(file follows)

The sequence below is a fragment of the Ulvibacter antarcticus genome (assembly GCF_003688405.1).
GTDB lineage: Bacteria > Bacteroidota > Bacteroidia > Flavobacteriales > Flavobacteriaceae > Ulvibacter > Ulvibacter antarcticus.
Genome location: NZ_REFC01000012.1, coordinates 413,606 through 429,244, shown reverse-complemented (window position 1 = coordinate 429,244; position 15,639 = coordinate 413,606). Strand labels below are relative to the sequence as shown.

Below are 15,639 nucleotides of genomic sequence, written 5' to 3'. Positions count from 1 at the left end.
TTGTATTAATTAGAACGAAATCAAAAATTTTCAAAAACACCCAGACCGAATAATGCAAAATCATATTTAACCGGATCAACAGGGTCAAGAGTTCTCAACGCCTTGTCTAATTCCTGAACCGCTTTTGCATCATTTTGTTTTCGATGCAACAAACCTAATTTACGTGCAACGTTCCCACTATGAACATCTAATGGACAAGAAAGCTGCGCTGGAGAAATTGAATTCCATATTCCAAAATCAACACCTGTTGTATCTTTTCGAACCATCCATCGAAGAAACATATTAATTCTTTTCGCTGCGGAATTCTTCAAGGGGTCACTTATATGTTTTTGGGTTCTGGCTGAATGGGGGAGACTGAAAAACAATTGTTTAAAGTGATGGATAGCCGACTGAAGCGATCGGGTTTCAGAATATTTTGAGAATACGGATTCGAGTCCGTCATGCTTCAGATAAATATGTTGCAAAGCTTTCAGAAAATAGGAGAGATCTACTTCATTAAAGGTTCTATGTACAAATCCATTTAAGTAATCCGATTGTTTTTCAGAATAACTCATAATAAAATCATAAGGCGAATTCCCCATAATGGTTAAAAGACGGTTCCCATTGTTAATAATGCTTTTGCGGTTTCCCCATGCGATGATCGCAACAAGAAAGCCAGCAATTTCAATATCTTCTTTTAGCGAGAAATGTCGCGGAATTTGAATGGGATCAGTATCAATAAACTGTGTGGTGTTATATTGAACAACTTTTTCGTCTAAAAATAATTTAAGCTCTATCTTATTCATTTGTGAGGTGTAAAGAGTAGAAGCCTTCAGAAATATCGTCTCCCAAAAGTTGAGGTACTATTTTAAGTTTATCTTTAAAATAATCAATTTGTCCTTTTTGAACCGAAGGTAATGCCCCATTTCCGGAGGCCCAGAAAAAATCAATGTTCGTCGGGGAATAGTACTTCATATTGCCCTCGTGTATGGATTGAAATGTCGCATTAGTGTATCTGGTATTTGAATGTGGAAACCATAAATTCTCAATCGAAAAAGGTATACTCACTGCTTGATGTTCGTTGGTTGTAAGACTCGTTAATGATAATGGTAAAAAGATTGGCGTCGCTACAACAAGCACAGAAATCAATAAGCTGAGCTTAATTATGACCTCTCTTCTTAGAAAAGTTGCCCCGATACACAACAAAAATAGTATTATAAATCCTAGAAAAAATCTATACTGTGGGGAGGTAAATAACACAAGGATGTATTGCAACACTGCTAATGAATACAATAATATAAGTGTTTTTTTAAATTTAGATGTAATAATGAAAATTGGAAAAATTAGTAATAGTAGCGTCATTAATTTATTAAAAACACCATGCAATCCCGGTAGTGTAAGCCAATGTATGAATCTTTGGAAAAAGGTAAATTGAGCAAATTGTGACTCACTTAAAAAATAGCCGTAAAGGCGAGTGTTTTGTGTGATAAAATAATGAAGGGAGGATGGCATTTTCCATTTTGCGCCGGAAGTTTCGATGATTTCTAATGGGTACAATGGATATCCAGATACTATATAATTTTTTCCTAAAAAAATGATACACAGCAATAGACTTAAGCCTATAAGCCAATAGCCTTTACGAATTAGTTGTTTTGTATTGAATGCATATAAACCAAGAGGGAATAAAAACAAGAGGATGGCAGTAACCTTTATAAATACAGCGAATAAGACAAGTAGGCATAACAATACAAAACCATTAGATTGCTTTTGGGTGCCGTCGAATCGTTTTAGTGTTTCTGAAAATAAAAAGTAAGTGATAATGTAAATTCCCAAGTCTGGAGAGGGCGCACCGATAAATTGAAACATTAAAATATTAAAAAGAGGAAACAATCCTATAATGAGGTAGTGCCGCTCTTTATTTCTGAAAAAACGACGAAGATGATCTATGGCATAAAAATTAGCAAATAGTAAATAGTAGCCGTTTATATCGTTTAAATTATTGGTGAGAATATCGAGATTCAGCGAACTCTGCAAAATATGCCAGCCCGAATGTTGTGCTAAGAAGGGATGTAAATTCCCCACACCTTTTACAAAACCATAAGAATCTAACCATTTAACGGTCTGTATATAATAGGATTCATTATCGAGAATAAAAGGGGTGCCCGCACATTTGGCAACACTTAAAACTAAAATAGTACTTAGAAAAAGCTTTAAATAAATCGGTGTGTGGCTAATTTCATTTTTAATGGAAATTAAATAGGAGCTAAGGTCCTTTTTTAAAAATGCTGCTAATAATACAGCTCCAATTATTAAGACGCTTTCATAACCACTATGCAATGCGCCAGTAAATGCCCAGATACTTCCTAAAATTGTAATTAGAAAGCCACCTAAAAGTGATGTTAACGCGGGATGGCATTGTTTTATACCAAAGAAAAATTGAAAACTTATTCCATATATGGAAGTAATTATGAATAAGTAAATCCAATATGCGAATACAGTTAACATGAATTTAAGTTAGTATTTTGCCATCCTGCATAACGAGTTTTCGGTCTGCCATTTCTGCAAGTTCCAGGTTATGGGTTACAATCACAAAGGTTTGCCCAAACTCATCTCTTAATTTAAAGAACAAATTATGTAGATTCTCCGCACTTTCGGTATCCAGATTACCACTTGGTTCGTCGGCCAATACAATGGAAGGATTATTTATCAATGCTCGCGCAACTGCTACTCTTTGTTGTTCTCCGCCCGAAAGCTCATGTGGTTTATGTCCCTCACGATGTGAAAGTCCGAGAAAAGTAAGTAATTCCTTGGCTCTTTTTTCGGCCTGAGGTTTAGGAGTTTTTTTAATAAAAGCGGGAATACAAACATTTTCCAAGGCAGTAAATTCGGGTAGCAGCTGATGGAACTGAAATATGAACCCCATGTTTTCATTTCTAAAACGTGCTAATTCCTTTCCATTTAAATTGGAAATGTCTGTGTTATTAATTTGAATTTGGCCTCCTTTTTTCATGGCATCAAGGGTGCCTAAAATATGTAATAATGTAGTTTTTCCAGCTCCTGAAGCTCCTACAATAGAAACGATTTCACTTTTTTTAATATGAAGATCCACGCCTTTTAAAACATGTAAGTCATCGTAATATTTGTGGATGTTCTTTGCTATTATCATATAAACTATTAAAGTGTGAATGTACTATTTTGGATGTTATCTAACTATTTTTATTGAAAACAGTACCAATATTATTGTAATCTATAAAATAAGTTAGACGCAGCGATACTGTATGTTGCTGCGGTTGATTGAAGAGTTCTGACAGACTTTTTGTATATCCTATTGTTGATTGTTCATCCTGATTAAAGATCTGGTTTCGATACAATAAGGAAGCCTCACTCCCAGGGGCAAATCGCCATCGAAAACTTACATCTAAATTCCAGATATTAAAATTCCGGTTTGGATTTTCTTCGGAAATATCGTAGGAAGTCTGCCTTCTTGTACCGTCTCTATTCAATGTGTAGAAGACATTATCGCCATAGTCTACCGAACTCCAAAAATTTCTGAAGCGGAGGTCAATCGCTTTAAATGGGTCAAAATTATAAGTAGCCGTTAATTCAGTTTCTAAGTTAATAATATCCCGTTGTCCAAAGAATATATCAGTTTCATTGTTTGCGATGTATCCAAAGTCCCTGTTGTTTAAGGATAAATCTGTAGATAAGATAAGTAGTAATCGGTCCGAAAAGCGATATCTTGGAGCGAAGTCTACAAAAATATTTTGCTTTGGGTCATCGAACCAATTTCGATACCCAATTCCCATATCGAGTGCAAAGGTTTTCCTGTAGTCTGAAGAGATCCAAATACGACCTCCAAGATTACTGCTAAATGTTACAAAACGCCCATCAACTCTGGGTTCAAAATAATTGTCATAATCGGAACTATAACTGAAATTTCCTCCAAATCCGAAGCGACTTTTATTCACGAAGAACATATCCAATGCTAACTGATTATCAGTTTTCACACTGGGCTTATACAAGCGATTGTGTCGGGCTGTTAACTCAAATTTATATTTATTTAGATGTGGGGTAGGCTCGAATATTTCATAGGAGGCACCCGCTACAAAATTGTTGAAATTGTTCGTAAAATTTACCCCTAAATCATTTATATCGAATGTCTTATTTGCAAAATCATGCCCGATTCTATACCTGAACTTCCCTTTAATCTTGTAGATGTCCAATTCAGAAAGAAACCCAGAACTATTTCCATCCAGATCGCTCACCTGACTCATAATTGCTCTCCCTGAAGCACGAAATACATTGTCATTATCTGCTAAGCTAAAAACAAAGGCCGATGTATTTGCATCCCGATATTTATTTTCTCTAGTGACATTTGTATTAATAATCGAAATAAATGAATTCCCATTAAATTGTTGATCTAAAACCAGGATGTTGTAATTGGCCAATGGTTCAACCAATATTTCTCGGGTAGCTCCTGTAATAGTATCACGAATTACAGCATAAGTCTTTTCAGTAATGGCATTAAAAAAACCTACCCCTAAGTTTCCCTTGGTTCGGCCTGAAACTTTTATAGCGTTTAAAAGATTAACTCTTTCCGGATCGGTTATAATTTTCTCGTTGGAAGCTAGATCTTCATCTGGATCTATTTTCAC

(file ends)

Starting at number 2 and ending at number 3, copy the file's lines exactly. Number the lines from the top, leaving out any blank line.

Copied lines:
GTDB lineage: Bacteria > Bacteroidota > Bacteroidia > Flavobacteriales > Flavobacteriaceae > Ulvibacter > Ulvibacter antarcticus.
Genome location: NZ_REFC01000012.1, coordinates 413,606 through 429,244, shown reverse-complemented (window position 1 = coordinate 429,244; position 15,639 = coordinate 413,606). Strand labels below are relative to the sequence as shown.